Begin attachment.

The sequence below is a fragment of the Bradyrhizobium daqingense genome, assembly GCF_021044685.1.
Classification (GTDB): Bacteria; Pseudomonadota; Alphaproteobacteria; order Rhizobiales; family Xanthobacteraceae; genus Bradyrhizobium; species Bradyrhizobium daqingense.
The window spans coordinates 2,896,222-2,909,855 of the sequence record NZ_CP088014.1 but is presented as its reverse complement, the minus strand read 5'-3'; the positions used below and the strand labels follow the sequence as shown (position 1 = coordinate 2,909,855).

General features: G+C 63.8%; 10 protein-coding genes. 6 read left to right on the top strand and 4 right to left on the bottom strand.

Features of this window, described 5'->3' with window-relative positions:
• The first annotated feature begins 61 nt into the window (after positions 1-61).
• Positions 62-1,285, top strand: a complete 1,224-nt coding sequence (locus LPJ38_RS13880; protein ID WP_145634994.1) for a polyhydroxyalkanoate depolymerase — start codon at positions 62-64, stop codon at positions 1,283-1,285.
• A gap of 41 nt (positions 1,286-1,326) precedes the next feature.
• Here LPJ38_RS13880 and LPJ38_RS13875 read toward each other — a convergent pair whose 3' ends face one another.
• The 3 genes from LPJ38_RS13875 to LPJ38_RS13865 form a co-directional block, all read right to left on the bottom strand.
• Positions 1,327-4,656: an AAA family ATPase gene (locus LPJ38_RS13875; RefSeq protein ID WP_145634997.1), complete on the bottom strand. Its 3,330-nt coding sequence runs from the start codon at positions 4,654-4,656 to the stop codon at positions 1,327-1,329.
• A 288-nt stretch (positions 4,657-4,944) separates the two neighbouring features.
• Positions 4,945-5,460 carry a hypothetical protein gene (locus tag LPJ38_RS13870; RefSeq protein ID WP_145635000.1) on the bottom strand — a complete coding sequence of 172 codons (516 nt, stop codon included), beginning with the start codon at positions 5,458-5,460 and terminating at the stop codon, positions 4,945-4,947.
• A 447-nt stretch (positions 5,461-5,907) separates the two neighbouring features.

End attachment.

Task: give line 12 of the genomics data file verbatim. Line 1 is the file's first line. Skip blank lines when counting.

• A 288-nt stretch (positions 4,657-4,944) separates the two neighbouring features.